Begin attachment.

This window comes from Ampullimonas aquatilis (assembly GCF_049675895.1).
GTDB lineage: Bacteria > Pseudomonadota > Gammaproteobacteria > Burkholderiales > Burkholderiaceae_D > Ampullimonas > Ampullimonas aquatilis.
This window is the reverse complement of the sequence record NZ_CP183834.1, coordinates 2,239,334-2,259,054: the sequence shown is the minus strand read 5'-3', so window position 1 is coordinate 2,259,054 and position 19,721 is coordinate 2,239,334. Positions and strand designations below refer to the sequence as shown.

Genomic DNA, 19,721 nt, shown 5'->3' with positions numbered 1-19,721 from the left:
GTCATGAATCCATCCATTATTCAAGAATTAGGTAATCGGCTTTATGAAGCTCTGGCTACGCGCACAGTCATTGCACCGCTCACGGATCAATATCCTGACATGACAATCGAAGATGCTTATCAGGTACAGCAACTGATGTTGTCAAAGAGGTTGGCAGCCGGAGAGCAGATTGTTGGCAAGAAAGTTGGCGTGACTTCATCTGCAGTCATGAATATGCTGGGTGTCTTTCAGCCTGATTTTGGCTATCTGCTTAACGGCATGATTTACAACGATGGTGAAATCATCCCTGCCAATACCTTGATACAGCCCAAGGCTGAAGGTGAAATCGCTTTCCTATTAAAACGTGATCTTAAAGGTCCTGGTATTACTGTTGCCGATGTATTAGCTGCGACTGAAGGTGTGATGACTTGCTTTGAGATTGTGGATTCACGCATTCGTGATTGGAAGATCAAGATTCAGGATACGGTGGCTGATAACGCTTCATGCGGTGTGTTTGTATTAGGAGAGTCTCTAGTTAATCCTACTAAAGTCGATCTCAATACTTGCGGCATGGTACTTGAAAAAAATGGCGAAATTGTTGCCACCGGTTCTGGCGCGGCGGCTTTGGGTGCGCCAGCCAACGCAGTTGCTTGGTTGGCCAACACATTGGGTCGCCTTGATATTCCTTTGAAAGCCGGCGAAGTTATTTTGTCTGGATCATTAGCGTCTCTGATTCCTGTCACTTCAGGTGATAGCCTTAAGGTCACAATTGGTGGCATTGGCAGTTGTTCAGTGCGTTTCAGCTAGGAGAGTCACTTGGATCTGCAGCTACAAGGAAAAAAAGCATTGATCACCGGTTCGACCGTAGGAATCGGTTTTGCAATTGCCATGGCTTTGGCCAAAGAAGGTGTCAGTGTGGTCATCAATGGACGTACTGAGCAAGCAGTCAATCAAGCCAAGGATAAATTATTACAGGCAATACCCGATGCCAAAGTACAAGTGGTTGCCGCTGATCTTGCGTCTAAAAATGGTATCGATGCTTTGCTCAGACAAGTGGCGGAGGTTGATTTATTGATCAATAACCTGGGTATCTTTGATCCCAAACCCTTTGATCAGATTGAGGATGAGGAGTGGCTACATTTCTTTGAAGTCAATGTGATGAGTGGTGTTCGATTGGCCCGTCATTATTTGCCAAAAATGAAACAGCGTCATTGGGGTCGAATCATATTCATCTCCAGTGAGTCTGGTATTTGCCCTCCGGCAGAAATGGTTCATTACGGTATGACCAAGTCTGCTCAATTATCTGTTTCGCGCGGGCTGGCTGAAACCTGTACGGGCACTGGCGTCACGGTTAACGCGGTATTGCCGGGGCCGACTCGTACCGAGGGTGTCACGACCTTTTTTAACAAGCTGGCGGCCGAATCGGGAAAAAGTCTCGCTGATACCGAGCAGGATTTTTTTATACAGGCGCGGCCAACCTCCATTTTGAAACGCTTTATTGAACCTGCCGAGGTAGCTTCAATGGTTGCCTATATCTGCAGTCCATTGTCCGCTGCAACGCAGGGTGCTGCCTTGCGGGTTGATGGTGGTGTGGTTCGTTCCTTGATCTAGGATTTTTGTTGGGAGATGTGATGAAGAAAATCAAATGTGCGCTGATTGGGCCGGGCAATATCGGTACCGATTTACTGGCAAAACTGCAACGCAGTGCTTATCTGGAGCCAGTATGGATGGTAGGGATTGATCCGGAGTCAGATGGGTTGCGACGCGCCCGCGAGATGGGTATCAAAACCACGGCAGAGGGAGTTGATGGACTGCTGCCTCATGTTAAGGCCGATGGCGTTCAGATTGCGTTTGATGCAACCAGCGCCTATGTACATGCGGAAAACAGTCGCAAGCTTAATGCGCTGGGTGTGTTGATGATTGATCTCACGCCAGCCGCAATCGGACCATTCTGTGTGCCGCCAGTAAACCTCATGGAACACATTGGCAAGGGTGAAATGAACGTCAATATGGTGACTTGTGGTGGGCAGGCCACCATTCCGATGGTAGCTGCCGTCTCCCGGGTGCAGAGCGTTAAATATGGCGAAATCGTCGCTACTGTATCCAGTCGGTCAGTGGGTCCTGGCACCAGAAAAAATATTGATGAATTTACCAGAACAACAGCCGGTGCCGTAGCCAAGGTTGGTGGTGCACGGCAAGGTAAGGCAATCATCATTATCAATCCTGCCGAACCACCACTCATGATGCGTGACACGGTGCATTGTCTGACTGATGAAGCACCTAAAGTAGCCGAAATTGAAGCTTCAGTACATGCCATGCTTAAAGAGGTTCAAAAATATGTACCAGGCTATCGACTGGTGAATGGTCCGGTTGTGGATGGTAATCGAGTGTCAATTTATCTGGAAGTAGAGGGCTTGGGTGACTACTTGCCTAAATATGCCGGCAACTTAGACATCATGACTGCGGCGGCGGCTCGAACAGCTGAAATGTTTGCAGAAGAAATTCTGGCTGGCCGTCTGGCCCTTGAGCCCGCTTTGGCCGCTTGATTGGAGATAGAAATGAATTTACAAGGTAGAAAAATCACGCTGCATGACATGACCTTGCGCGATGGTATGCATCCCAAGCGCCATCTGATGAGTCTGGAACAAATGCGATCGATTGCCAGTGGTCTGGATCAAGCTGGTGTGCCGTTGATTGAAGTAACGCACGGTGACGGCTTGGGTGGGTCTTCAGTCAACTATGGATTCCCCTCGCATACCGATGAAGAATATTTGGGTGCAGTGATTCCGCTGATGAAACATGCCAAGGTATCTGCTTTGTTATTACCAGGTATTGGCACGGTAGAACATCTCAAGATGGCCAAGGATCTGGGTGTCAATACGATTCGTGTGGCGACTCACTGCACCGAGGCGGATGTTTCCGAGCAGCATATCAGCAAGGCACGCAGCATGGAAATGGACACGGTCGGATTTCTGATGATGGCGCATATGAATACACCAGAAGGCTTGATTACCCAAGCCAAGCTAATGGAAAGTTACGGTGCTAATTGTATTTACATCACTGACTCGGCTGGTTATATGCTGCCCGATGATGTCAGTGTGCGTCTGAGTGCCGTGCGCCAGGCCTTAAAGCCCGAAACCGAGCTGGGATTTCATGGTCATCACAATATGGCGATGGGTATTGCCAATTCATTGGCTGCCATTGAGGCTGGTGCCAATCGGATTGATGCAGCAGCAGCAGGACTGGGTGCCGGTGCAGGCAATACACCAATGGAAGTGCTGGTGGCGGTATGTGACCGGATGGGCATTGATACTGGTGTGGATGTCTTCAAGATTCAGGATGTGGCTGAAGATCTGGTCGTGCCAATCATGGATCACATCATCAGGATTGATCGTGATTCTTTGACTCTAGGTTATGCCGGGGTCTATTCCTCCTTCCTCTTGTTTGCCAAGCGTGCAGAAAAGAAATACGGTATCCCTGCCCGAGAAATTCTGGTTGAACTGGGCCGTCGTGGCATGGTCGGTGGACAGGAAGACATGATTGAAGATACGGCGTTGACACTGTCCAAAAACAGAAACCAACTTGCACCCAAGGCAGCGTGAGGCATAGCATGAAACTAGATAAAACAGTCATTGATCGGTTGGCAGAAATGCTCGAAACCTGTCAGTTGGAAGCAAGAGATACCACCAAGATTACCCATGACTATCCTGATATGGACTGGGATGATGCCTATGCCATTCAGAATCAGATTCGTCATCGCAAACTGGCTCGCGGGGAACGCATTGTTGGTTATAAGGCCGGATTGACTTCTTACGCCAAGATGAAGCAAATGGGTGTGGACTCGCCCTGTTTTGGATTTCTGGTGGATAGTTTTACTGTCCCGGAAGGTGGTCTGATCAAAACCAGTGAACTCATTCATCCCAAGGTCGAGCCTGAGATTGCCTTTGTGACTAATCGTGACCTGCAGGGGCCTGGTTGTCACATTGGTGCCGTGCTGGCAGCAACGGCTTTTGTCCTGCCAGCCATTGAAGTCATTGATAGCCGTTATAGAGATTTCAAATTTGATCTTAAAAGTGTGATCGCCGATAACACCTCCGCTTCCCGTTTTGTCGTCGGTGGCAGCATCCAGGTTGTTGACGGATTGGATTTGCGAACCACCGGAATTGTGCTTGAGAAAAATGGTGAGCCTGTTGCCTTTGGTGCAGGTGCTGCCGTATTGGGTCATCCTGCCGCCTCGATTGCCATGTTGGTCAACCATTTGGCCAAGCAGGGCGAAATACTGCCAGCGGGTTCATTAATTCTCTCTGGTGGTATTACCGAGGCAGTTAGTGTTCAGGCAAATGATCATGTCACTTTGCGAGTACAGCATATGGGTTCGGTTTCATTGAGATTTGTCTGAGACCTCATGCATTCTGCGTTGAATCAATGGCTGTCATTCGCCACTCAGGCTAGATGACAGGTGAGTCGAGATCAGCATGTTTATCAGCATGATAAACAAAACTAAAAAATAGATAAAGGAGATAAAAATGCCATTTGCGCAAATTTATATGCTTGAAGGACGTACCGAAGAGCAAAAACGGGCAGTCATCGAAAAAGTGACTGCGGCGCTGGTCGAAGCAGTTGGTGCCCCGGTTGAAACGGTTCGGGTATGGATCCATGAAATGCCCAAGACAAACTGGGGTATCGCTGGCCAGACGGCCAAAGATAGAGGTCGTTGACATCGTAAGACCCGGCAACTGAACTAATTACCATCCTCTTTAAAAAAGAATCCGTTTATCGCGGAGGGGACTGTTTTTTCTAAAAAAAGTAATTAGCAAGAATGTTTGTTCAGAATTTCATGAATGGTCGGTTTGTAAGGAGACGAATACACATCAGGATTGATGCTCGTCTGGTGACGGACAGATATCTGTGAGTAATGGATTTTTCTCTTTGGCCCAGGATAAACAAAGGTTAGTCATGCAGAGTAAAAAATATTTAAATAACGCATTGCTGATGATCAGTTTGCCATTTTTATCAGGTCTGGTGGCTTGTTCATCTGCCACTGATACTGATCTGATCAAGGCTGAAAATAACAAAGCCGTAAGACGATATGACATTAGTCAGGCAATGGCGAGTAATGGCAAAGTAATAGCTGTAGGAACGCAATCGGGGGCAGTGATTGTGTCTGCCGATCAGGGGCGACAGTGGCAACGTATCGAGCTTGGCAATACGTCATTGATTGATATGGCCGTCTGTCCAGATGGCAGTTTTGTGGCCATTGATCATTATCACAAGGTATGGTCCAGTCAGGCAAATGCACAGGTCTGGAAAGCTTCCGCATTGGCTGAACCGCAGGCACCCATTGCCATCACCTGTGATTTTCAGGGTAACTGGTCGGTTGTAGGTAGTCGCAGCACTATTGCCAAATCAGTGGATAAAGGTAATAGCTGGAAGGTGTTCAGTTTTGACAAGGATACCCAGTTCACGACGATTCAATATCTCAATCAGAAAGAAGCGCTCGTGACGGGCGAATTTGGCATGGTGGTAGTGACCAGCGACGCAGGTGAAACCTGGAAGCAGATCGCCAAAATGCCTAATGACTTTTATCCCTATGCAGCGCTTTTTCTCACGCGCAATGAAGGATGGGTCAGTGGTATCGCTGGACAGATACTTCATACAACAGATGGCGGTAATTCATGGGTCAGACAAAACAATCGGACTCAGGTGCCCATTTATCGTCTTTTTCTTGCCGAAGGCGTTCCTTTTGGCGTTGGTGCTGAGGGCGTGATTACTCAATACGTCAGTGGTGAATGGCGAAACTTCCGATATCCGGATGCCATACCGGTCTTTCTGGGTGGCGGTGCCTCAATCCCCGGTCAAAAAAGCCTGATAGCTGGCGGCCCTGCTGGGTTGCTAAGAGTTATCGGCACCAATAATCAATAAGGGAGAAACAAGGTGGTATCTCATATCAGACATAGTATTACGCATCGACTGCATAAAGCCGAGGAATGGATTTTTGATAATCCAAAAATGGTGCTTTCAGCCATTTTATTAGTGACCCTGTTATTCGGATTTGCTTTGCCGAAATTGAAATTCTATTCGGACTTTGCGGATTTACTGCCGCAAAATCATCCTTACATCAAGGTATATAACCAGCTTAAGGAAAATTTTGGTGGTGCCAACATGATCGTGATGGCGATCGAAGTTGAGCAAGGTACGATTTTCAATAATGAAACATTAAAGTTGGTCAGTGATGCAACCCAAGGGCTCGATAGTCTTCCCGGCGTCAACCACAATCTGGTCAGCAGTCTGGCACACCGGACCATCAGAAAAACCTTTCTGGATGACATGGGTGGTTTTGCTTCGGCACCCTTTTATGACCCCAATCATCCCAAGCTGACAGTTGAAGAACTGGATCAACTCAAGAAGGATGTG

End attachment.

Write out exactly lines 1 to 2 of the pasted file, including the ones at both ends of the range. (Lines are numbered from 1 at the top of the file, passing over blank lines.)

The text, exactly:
This window comes from Ampullimonas aquatilis (assembly GCF_049675895.1).
GTDB lineage: Bacteria > Pseudomonadota > Gammaproteobacteria > Burkholderiales > Burkholderiaceae_D > Ampullimonas > Ampullimonas aquatilis.